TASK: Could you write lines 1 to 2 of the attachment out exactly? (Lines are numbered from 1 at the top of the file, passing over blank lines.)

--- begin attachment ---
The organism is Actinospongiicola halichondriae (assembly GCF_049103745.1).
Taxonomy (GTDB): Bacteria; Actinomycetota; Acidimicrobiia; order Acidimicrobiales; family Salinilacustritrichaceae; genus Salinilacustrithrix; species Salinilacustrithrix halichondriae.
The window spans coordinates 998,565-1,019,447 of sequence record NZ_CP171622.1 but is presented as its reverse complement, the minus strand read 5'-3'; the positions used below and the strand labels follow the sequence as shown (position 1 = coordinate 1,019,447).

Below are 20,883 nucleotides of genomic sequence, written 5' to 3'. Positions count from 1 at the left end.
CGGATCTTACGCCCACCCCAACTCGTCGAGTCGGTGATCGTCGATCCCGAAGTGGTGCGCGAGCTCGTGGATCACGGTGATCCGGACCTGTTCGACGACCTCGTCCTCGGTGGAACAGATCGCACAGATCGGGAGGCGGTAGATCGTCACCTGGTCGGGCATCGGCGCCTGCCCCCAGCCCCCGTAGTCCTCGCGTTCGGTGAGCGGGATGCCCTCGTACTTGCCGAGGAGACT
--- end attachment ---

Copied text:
The organism is Actinospongiicola halichondriae (assembly GCF_049103745.1).
Taxonomy (GTDB): Bacteria; Actinomycetota; Acidimicrobiia; order Acidimicrobiales; family Salinilacustritrichaceae; genus Salinilacustrithrix; species Salinilacustrithrix halichondriae.